The Business of Being Born

I just watched the Business of Being Born last night. It’s a documentary produced by Ricki Lake that explores the different options available to mothers and babies these days – and the costs associated with each choice. I recommend watching it if birth choices are something you are passionate about. I don’t recommend it if: 1. You’re a man 2. You are not either pregnant or already a mommy 3. You are easily offended.
I liked most parts of the documentary and it presented some interesting facts. Did you know that the c-section rate in the U.S. is the highest of any developed nation? I didn’t! In most other developed countries in the world, midwives attend 60-70% of all births. In the U.S., it is less than 1%, and the American Medical Association intends to keep it that way. The AMA does not want to allow someone who is not a doctor to do a “doctor’s work,” including delivering babies. I also learned that homebirth midwives are true professionals – they bring pitocin and other drugs should they be necessary, other medical equipment, and they have a detailed backup plan should anything go wrong.
On a more personal level, I learned something about induction using Pitocin that shocked me and made me cry. The filmmakers interviewed a doctor who explained that Pitocin (the induction drug which I was given) short-circuits the body’s natural form of that same hormone, oxytocin. Pitocin causes contractions, but oxytocin causes both contractions and strong feelings of attachment, love, and protection in the mother towards her soon-to-be-born child. The doctor mused that if all births become inductions, mothers on a whole will be less attached to their babies. Now – I know plenty of moms who were induced and did not experience postpartum depression. This is a topic I have left untouched on my blog up to this point. However, I couldn’t help but wonder if short-circuiting my body’s own hormones could have been partially responsible for my struggle with PPD. That’s all I’m going to say about that, draw your own conclusions – and don’t judge me please.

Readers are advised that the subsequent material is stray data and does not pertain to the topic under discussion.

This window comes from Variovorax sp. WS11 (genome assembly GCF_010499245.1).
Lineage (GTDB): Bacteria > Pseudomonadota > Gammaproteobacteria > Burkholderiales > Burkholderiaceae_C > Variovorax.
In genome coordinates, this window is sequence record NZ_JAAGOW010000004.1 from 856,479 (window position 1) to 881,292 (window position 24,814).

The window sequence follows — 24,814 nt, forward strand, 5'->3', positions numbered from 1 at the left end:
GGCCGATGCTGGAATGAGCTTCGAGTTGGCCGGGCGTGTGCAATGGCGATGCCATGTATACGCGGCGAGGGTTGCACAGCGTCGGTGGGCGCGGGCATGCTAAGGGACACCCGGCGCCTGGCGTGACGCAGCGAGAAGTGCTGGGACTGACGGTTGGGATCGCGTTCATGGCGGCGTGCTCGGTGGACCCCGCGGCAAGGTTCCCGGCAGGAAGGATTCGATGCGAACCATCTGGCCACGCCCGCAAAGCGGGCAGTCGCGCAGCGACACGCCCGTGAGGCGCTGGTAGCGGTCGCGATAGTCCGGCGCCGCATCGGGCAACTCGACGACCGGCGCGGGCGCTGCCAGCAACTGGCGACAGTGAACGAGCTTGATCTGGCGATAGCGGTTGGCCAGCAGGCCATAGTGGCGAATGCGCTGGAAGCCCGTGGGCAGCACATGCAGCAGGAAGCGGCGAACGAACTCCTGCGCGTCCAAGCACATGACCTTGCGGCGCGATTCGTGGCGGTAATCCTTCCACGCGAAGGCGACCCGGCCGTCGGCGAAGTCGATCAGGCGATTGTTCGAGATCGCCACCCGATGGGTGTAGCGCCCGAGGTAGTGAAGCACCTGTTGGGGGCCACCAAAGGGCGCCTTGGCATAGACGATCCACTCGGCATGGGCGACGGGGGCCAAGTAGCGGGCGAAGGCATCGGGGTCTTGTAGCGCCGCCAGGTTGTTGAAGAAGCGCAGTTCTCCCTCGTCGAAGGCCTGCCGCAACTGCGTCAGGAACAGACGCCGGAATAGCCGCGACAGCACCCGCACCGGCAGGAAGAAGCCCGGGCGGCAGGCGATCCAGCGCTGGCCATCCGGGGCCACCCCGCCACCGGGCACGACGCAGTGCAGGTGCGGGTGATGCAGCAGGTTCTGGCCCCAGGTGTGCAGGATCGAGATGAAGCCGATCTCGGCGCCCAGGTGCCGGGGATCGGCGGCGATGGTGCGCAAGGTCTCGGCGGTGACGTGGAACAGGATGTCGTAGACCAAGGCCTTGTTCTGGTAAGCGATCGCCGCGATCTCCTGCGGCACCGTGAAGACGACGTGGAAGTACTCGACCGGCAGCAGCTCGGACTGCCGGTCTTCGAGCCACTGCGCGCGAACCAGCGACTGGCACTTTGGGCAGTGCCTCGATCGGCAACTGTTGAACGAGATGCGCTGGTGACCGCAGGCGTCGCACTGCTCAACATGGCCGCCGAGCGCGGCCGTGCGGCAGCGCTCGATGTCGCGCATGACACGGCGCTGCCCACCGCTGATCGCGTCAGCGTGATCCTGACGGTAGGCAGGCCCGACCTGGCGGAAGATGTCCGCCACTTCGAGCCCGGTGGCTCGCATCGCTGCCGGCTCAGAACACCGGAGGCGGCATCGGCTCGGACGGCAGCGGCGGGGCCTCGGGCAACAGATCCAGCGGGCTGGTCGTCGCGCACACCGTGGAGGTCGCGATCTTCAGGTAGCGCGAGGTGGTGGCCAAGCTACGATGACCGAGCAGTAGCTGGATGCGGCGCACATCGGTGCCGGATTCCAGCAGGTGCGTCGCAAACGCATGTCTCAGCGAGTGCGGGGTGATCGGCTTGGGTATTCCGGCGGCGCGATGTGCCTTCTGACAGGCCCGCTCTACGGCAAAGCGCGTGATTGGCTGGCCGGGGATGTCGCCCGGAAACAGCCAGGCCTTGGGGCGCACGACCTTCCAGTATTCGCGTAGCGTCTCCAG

Oh, and don’t worry – I don’t think I’ll go the homebirth route for #2 – even after watching this movie. But I am considering a birth center when that day comes, a loooong time from now.

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4 responses to “The Business of Being Born

  1. I watched that movie a few weeks ago and it is actually very educational for us women who haven’t had children yet. Both my mother & mother-in-law had natural child births (mother-in-law had 2 at home). I used to think they were insane, but now I think they were brave to stand up for their beliefs. I think I might be the crazy crunchy lady who has a home birth…but we will wait and see on that one…..

  2. Well, cool! Maybe it was just my “feel” of the movie. It was very emotional for me to watch it. Maybe it would be a bit more objective without already having kiddos.

  3. Wow, Laura, I think that does explain a lot of your experiences. You were so close to labor that I wondered if you even needed pitocin or not. I, too, had a very emotional time of it after your birth with pitocin. I am glad I didn’t need anything like that the second and third time around. 🙂

  4. I am very thankful for you sharing those pieces of information. I was blessed to be able to go natural for both, and felt very pressured and bullied by the hospital staff. My cousin had a home birth last year and I may follow in her footsteps if the Lord allows for another child in our family. It takes a lot of strength to even question the medical community, thanks again for sharing and giving some things to think about.

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